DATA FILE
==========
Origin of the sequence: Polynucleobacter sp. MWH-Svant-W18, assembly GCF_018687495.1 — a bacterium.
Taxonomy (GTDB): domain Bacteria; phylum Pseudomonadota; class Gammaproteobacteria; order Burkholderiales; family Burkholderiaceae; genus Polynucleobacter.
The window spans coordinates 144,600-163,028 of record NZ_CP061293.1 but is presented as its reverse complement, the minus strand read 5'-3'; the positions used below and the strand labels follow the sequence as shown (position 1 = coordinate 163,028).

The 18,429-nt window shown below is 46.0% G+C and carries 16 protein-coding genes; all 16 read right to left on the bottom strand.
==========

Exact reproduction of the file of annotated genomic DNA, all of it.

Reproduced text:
Origin of the sequence: Polynucleobacter sp. MWH-Svant-W18, assembly GCF_018687495.1 — a bacterium.
Taxonomy (GTDB): domain Bacteria; phylum Pseudomonadota; class Gammaproteobacteria; order Burkholderiales; family Burkholderiaceae; genus Polynucleobacter.
The window spans coordinates 144,600-163,028 of record NZ_CP061293.1 but is presented as its reverse complement, the minus strand read 5'-3'; the positions used below and the strand labels follow the sequence as shown (position 1 = coordinate 163,028).

The 18,429-nt window shown below is 46.0% G+C and carries 16 protein-coding genes; all 16 read right to left on the bottom strand.